within a bar, so as to be separated from the gendarmes, whose presence, he said, was extremely odious to them. As soon as the sentence of death was read, he exclaimed-‘Achevez, scélérats! c'en est fait de la liberté-mais regardez ce que sçavent faire les patriotes!―Then drawing forth the knife and stabbing himself, he turned toward his friends-Allons, mes camarades! suivez mon exemple. The knife passed from hand to hand, each of the six stabbing himself, and reaching it immediately to his colleague next him. The writer in Phillips's collection declares that he was an eye witness of this memorable scene. The French Biography notices Romme only, and makes no mention of his fellows: but it adds a report that the friends of Romme carried off his body and restored him to life; after which he went to Russia, where he had formerly lived, and where the young Count Strogonoff, to whom he had been tutor, received and sheltered him. The report, however, is discredited by the person who relates it.

Perhaps the most disinterested and least culpable of all the revolutionists are to be found among the adherents to the constitution of 1793, who were proscribed by the Directory. They employed no artifices to hurry on the overthrow of the monarchy, and they adhered to republicanism when it was a sinking cause. They lived through the worst times of the revolution, because, as they never thrust themselves forward, they never excited the jealousy of any party but when the reaction had begun, the tendency of which they perceived to be not merely towards monarchy, but towards despotism, sincerity then became in them a sufficient crime, and they suffered as unjustly as the royalists, in whose condemnation they had joined. The stage was now cleared, the principal actors were all removed; and there remained none but those who were prepared by want of principle, or want of courage, to submit to the course of events; and a revolution which had begun in force, and deception, and ignorance, and been carried on in blood, ended, as all such revolutions must end, in a military despotism.


The causes of the revolution,' says Babœuf, whose opinion ought not to be suspected upon this point, are not, perhaps, such as many writers have wished to represent them. Honesty, with a little degree of sagacity, must perceive, and may confess that national pride alone makes us boast of the virtues of the French as presiding at the first crisis. I attribute it neither to the dilapidation and profligacy of the court, nor to the disorder of the finances, nor to the numerous imposts, nor to the light of philosophy and the sentiments of justice and innate patriotism, with which it has been pretended that the hearts of so many men were inflamed. Undoubtedly the kingdom of France was ill-governed, but not worse than many others; the people were very miserable, but not more so than in other parts of Europe. There was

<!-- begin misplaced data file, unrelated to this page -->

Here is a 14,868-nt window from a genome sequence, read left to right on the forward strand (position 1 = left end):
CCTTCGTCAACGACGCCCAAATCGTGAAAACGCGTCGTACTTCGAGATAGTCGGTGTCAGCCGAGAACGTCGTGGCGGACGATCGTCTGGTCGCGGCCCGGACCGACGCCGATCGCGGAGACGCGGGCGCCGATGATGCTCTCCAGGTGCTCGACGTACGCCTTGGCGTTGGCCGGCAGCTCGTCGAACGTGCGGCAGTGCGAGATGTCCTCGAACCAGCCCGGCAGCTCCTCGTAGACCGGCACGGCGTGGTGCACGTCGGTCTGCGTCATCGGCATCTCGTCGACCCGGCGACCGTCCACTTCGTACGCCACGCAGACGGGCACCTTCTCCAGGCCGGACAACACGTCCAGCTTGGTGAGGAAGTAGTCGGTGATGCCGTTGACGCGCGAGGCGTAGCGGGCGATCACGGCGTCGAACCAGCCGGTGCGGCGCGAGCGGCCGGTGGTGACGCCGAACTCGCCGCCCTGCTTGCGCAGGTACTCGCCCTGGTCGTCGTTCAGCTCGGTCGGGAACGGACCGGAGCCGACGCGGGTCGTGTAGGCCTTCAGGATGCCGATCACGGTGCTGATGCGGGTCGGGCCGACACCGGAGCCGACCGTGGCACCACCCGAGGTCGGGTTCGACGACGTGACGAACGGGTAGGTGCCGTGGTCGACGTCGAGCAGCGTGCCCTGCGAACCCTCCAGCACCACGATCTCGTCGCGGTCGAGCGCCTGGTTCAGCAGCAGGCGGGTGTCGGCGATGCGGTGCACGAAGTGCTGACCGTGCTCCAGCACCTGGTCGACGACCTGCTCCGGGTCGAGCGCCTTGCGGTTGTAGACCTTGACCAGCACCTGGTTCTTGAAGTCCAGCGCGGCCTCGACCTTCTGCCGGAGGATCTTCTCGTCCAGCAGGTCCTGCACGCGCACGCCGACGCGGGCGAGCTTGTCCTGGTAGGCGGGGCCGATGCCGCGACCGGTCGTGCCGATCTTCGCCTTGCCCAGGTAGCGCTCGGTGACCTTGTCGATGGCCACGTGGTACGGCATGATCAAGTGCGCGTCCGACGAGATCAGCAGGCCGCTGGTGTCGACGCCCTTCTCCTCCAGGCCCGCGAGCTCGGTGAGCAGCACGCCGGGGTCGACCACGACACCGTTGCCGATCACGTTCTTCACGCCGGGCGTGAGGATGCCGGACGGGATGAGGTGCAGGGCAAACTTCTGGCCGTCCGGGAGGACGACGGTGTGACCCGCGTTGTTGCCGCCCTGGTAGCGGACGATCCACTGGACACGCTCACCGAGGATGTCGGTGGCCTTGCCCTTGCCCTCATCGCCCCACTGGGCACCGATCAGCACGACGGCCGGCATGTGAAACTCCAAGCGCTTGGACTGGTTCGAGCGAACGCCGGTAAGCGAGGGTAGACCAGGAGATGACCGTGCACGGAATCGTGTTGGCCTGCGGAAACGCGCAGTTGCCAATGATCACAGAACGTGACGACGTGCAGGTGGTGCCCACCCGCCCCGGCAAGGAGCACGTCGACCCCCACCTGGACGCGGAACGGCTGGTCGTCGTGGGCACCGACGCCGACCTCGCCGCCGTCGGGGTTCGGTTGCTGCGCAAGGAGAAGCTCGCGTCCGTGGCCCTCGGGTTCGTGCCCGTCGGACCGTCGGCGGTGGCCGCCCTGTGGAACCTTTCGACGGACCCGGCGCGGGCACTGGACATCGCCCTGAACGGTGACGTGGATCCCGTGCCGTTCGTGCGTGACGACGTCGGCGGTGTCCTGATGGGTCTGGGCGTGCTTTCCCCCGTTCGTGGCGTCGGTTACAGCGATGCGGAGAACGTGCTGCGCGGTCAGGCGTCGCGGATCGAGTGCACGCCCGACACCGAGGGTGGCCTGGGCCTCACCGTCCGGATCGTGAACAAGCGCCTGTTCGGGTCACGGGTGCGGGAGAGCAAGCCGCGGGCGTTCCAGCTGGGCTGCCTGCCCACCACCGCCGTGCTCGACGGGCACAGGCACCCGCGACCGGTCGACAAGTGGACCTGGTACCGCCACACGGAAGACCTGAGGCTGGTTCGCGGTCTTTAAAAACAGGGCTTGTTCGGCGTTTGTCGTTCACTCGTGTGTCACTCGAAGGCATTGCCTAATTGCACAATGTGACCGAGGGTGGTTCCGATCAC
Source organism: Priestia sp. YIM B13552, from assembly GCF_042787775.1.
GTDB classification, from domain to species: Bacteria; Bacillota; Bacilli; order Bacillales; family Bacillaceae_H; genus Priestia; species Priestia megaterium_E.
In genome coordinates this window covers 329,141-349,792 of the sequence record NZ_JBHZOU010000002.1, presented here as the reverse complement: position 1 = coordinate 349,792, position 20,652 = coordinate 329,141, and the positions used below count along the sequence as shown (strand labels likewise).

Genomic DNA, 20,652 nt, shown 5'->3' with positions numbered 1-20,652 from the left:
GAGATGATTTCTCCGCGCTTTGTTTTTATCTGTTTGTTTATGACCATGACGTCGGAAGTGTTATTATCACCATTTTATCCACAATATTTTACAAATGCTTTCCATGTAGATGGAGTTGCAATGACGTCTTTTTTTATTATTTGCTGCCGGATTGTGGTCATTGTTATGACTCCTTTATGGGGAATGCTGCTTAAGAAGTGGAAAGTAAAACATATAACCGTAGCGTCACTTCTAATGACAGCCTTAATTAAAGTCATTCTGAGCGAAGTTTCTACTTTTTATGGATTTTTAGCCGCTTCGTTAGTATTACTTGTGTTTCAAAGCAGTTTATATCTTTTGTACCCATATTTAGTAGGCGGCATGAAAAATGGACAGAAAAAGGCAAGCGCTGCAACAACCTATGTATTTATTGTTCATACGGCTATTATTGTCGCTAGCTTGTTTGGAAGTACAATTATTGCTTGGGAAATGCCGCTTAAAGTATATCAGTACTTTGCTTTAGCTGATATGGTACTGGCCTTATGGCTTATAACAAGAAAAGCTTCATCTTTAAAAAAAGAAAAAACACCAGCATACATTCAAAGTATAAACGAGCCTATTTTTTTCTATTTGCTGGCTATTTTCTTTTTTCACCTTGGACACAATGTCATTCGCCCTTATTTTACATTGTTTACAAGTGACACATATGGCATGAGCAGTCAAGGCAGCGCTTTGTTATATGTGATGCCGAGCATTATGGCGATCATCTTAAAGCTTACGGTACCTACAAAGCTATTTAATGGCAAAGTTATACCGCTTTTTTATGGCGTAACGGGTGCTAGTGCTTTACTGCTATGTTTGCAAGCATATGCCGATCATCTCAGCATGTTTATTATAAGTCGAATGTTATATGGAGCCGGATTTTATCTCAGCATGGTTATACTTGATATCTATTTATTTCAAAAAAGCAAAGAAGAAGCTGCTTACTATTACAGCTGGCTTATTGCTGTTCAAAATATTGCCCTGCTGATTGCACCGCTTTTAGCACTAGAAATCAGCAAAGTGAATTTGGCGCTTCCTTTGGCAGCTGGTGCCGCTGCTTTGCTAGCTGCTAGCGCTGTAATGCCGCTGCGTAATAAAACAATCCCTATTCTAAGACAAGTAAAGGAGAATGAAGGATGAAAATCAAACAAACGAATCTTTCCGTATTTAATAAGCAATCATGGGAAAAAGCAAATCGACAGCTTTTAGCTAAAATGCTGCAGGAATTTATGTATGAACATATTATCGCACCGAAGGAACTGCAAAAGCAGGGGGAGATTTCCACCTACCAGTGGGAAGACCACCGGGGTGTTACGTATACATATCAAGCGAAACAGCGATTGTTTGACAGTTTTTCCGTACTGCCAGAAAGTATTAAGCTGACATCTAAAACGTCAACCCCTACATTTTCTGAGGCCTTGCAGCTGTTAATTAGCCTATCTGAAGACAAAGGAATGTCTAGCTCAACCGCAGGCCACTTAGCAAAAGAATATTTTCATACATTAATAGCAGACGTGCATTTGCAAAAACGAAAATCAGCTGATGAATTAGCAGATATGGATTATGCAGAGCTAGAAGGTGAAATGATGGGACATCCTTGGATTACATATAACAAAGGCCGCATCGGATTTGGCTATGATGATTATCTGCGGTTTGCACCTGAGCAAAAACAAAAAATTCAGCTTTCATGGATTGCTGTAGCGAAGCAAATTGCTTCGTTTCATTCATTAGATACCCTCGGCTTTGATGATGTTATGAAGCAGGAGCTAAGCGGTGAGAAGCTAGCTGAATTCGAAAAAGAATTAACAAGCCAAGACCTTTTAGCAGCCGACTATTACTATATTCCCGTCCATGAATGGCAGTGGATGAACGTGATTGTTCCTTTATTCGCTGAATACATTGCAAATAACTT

light in the country, but the greater number of those persons who pos sessed it, did not possess virtue in due proportion, and the love of their fellow kind. That which, in my opinion, contributed most to the first popular commotion is this-we had just seen the revolution in North America, and the movements in Holland and Brabant: the spirit of novelty and of imitation, so natural among the French, made them wish to do in their turn what, as it appeared to them, had given celebrity to people whom they did not think better than themselves. It would have been disgrace for a nation which piques itself upon surpassing all others in all things, to remain behind those who had most distinguished themselves in political changes: and we therefore would have our revolution. The revolution was powerfully seconded by the support of the ambitious of all ranks, who saw a wide door opened for fortune and for vanity. These I think were the chief moving causes of the revolution of the 14th of July, which, with a very few exceptions, found the whole nation at its service. But I need not do it more honour than to believe that some lent their hands to it on a speculation, others for the love of novelty, or for imitation-for fashion, or for the mania of the day-others were drawn on mechanically, and very few were they who engaged in it from virtue.'

Babœuf overlooked the chief cause. A feeble court, surrounded by false servants, suffered (during the first heats) a set of journalists to abuse the liberty of the press-an abuse which must overthrow any government that permits it. The liberty of the/ press or death, was the motto of one of these writers, who continually inveighed against the king and queen, till such invective brought on their destruction. The government that suffers itself to be insulted with impunity, is from that moment in danger.